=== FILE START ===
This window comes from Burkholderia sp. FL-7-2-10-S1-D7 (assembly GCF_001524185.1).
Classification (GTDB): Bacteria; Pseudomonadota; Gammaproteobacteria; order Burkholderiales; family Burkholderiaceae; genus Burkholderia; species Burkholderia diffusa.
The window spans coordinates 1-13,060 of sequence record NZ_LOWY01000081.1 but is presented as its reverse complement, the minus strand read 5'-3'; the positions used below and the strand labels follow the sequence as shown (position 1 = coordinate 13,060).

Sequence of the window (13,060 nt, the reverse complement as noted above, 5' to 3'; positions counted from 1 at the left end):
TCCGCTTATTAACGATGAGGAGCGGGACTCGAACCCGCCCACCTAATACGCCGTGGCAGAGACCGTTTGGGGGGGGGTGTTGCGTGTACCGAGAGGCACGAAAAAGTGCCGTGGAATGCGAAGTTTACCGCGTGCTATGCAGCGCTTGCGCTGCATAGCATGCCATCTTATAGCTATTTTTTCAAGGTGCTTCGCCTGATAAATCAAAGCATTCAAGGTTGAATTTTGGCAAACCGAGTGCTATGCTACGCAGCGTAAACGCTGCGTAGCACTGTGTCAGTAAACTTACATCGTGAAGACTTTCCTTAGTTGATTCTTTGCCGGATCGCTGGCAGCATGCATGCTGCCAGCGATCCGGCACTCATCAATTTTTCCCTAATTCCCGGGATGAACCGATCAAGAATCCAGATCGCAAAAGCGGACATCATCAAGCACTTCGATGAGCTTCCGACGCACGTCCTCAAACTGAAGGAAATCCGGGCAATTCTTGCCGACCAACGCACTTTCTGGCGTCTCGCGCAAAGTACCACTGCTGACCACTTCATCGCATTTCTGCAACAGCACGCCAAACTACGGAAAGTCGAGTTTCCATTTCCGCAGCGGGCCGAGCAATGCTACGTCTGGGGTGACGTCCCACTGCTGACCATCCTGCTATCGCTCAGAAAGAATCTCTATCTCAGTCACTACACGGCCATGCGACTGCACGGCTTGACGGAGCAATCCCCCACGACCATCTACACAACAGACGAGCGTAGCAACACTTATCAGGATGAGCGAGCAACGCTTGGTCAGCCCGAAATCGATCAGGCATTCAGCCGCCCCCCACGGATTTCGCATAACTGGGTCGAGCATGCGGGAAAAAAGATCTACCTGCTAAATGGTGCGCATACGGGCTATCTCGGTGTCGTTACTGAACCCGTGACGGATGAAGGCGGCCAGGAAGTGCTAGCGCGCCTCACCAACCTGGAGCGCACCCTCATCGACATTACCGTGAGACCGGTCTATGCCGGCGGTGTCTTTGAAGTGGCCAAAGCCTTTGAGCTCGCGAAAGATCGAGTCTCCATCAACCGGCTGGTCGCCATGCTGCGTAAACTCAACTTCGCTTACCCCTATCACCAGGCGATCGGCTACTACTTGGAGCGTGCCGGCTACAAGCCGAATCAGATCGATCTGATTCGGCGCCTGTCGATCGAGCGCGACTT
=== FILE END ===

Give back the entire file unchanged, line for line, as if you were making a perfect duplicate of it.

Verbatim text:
This window comes from Burkholderia sp. FL-7-2-10-S1-D7 (assembly GCF_001524185.1).
Classification (GTDB): Bacteria; Pseudomonadota; Gammaproteobacteria; order Burkholderiales; family Burkholderiaceae; genus Burkholderia; species Burkholderia diffusa.
The window spans coordinates 1-13,060 of sequence record NZ_LOWY01000081.1 but is presented as its reverse complement, the minus strand read 5'-3'; the positions used below and the strand labels follow the sequence as shown (position 1 = coordinate 13,060).

Sequence of the window (13,060 nt, the reverse complement as noted above, 5' to 3'; positions counted from 1 at the left end):
TCCGCTTATTAACGATGAGGAGCGGGACTCGAACCCGCCCACCTAATACGCCGTGGCAGAGACCGTTTGGGGGGGGGTGTTGCGTGTACCGAGAGGCACGAAAAAGTGCCGTGGAATGCGAAGTTTACCGCGTGCTATGCAGCGCTTGCGCTGCATAGCATGCCATCTTATAGCTATTTTTTCAAGGTGCTTCGCCTGATAAATCAAAGCATTCAAGGTTGAATTTTGGCAAACCGAGTGCTATGCTACGCAGCGTAAACGCTGCGTAGCACTGTGTCAGTAAACTTACATCGTGAAGACTTTCCTTAGTTGATTCTTTGCCGGATCGCTGGCAGCATGCATGCTGCCAGCGATCCGGCACTCATCAATTTTTCCCTAATTCCCGGGATGAACCGATCAAGAATCCAGATCGCAAAAGCGGACATCATCAAGCACTTCGATGAGCTTCCGACGCACGTCCTCAAACTGAAGGAAATCCGGGCAATTCTTGCCGACCAACGCACTTTCTGGCGTCTCGCGCAAAGTACCACTGCTGACCACTTCATCGCATTTCTGCAACAGCACGCCAAACTACGGAAAGTCGAGTTTCCATTTCCGCAGCGGGCCGAGCAATGCTACGTCTGGGGTGACGTCCCACTGCTGACCATCCTGCTATCGCTCAGAAAGAATCTCTATCTCAGTCACTACACGGCCATGCGACTGCACGGCTTGACGGAGCAATCCCCCACGACCATCTACACAACAGACGAGCGTAGCAACACTTATCAGGATGAGCGAGCAACGCTTGGTCAGCCCGAAATCGATCAGGCATTCAGCCGCCCCCCACGGATTTCGCATAACTGGGTCGAGCATGCGGGAAAAAAGATCTACCTGCTAAATGGTGCGCATACGGGCTATCTCGGTGTCGTTACTGAACCCGTGACGGATGAAGGCGGCCAGGAAGTGCTAGCGCGCCTCACCAACCTGGAGCGCACCCTCATCGACATTACCGTGAGACCGGTCTATGCCGGCGGTGTCTTTGAAGTGGCCAAAGCCTTTGAGCTCGCGAAAGATCGAGTCTCCATCAACCGGCTGGTCGCCATGCTGCGTAAACTCAACTTCGCTTACCCCTATCACCAGGCGATCGGCTACTACTTGGAGCGTGCCGGCTACAAGCCGAATCAGATCGATCTGATTCGGCGCCTGTCGATCGAGCGCGACTT